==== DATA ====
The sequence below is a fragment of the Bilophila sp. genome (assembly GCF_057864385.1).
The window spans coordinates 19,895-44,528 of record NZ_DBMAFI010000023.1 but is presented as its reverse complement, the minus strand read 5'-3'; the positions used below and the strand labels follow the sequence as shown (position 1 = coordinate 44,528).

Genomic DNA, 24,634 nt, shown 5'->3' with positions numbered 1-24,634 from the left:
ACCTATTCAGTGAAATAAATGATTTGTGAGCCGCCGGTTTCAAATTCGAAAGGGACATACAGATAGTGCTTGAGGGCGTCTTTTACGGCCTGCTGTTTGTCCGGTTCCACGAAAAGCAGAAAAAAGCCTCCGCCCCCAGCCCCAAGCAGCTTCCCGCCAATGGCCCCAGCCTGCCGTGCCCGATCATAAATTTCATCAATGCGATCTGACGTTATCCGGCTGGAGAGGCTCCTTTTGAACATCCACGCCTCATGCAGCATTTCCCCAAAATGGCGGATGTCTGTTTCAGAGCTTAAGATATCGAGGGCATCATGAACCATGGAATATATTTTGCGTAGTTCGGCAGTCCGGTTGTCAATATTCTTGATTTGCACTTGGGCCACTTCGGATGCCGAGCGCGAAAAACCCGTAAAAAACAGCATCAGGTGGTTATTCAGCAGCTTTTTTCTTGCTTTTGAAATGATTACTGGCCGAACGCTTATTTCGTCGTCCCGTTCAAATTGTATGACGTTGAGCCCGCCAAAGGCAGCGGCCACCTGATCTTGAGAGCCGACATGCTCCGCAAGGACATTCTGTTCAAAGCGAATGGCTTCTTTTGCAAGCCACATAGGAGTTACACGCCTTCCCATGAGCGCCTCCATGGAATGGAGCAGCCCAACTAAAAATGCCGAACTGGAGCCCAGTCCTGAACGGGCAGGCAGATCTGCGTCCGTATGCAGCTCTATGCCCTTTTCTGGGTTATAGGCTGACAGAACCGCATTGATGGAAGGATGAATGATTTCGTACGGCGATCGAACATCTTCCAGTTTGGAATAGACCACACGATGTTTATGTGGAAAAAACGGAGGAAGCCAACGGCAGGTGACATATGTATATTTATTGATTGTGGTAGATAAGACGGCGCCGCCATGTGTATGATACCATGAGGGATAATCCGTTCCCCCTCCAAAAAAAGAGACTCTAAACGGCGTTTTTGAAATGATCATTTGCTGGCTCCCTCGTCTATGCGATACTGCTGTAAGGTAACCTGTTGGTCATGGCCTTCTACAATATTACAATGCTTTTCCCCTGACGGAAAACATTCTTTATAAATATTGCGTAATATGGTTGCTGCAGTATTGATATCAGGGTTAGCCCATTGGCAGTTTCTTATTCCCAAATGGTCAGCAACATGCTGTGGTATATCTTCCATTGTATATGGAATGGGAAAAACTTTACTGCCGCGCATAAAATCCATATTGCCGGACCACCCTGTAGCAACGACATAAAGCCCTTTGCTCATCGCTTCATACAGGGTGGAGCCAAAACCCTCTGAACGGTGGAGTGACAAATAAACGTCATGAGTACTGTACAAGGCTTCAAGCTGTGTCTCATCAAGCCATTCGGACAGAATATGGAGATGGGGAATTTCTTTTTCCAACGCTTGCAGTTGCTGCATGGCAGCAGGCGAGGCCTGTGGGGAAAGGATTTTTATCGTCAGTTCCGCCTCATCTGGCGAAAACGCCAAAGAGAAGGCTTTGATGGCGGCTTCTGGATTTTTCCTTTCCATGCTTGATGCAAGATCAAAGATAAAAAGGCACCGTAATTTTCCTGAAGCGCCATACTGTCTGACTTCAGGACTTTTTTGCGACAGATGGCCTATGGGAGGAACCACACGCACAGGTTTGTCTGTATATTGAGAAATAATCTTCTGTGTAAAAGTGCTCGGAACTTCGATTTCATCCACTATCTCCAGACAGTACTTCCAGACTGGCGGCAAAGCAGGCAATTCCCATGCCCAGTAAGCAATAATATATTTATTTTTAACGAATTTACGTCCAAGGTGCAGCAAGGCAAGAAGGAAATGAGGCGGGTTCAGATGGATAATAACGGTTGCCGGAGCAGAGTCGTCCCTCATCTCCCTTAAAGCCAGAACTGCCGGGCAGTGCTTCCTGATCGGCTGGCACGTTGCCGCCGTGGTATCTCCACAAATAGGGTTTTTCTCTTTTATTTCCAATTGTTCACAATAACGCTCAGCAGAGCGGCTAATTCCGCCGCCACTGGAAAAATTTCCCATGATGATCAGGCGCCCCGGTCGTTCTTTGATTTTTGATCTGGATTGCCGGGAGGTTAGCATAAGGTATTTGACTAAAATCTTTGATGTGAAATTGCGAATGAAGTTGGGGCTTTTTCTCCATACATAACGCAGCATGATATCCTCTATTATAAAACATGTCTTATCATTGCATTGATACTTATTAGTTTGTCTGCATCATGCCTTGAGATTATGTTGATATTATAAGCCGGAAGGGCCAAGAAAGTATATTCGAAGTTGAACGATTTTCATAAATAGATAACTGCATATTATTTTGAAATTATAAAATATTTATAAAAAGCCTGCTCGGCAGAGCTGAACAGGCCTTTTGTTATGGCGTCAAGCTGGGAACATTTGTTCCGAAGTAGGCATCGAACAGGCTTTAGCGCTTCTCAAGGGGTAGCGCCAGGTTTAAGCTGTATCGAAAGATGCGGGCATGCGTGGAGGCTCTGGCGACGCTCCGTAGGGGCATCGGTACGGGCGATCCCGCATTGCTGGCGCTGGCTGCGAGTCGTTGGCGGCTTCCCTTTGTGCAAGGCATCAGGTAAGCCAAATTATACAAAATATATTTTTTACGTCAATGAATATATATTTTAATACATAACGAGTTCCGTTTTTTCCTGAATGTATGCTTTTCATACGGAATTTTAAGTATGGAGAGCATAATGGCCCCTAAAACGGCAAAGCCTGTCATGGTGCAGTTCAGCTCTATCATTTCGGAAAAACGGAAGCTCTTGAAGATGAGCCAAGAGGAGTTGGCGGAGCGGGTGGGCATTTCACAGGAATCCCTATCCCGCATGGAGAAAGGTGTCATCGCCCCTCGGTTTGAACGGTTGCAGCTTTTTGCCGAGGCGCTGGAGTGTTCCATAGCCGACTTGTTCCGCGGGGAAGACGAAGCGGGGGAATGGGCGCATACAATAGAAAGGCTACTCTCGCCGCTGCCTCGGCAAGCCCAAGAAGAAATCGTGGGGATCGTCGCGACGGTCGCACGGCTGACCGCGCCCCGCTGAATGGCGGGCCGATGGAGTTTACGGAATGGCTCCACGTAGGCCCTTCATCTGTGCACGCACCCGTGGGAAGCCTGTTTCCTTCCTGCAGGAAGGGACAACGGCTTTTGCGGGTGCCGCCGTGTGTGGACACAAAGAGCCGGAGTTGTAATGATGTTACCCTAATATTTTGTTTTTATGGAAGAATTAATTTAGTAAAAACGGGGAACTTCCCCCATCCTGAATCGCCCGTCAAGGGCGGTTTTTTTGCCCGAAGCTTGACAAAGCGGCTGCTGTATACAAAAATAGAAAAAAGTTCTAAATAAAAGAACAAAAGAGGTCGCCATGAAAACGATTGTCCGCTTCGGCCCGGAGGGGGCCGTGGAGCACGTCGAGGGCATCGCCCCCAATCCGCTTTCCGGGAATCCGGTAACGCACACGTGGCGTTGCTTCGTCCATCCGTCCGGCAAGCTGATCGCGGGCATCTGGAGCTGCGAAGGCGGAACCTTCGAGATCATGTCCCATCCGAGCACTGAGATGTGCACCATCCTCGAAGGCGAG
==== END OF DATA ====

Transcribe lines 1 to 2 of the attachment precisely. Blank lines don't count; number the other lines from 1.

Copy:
The sequence below is a fragment of the Bilophila sp. genome (assembly GCF_057864385.1).
The window spans coordinates 19,895-44,528 of record NZ_DBMAFI010000023.1 but is presented as its reverse complement, the minus strand read 5'-3'; the positions used below and the strand labels follow the sequence as shown (position 1 = coordinate 44,528).